A corrections officer at the Niagara County Jail has tested positive for Covid-19, acting Sheriff Michael J. Filicetti announced Tuesday.
It's the first confirmed case of the virus for anyone connected with the jail or the Sheriff's Office.
Filicetti said the officer has been at home for two weeks after showing symptoms of the virus, and is recovering at home.
Filicetti said the officer began to show symptoms about two weeks ago, during two scheduled days off. The officer stayed home from work and eventually obtained a test last week through a local hospital. The positive result was not received until Monday night, the sheriff said.
All Sheriff's Office employees are screened for Covid-19 symptoms daily by having their temperature taken, Filicetti said.
No inmates have shown any Covid-19 symptoms, Filicetti said.
"At this point we're following Health Department protocols, but there won't be any additional testing in the facility right now," Filicetti said.
Tests remain hard to obtain. Niagara County Public Health Director Daniel J. Stapleton said Monday that he ordered 1,500 test kits from the state and received 100. He said first responders, health care workers and pregnant women are the priority patients for use of the available tests.
Although formal testing has not been available for inmates, Filicetti said that since the outbreak began, all new inmates are screened by having their temperature taken and being asked questions about their health.
In addition, all new inmates are given a mask and held in the Special Housing Unit, a cluster of separate solitary cells, for at least seven days "just as a precaution," Filicetti said.
Although 17 inmates were ordered freed in Erie County Monday, there has been no move so far to free inmates from the Niagara County Jail. Filicetti said the matter has been discussed, but no court order has been issued.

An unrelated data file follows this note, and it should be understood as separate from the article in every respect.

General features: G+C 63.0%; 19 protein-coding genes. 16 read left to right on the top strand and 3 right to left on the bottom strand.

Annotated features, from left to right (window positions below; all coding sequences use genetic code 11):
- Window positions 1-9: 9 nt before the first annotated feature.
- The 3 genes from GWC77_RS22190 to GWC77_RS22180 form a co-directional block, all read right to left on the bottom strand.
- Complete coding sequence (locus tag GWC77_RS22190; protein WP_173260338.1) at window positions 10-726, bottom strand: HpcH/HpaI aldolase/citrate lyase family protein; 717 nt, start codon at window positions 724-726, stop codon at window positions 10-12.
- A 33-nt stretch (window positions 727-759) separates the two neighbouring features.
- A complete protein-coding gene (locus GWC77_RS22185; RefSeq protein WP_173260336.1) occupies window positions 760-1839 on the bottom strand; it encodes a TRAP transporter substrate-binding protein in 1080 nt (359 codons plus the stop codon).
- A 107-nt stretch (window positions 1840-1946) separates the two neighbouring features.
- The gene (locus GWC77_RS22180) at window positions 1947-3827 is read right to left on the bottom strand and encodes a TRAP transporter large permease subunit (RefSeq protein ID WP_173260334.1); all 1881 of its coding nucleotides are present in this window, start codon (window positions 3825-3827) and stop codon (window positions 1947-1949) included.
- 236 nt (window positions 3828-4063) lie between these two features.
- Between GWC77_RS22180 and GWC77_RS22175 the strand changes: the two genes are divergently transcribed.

Niagara County District Attorney Caroline A. Wojtaszek said she sent memos to defense attorneys March 24 expressing a willingness to review cases.
Only one attorney filed a release motion, seeking a break for a man who has asthma and is serving a six-month sentence for embezzling money from bank accounts. County Judge Sara Sheldon rejected it.
"Covid-19 is not a get out of jail free card," Wojtaszek said.
Niagara County has room to spread out inmates if it needs to do so because of an outbreak.
Filicetti said there were 277 inmates in custody Tuesday morning. The jail's capacity is 449, and all double-bunking in cells has been abolished. Filicetti said he allowed a state variance that allowed double-bunking to lapse, and he has a plan in case of an infected inmate.
"We would work with our medical provider, isolate and medical (providers) would go through the lower level testing to rule out common colds, flu, things like that," Filicetti said. "Ultimately we would do a Covid test if necessary, but they can be isolated. We have plenty of room here. You may have seen other facilities where inmates are still double-bunked. If I had that situation going on here, that would be very problematic."
Meanwhile, all corrections and patrol officers were issued N95 respirator masks last month. Filicetti said that they can wear the masks if they encounter a situation they consider risky to their health, but wearing masks has not been required.
Filicetti said there is discussion of issuing cotton masks to all officers in line with Centers for Disease Control guidance issued last week.